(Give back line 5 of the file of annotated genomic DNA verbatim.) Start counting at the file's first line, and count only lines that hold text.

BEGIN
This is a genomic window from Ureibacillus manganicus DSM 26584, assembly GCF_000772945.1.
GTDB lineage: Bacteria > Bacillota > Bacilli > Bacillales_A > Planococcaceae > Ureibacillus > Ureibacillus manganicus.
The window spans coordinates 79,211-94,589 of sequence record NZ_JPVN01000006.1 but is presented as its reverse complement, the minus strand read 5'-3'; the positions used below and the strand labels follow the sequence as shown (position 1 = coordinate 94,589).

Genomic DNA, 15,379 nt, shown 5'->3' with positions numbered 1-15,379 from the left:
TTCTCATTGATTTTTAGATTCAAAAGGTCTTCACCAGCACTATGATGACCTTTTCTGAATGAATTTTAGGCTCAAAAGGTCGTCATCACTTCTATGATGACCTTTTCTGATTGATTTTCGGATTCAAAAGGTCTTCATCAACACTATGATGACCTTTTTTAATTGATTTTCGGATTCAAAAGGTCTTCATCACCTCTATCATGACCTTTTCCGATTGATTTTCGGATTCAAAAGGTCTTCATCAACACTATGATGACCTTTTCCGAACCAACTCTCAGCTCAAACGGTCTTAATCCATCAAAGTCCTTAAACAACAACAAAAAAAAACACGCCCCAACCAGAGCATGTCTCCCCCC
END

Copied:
TTCTCATTGATTTTTAGATTCAAAAGGTCTTCACCAGCACTATGATGACCTTTTCTGAATGAATTTTAGGCTCAAAAGGTCGTCATCACTTCTATGATGACCTTTTCTGATTGATTTTCGGATTCAAAAGGTCTTCATCAACACTATGATGACCTTTTTTAATTGATTTTCGGATTCAAAAGGTCTTCATCACCTCTATCATGACCTTTTCCGATTGATTTTCGGATTCAAAAGGTCTTCATCAACACTATGATGACCTTTTCCGAACCAACTCTCAGCTCAAACGGTCTTAATCCATCAAAGTCCTTAAACAACAACAAAAAAAAACACGCCCCAACCAGAGCATGTCTCCCCCC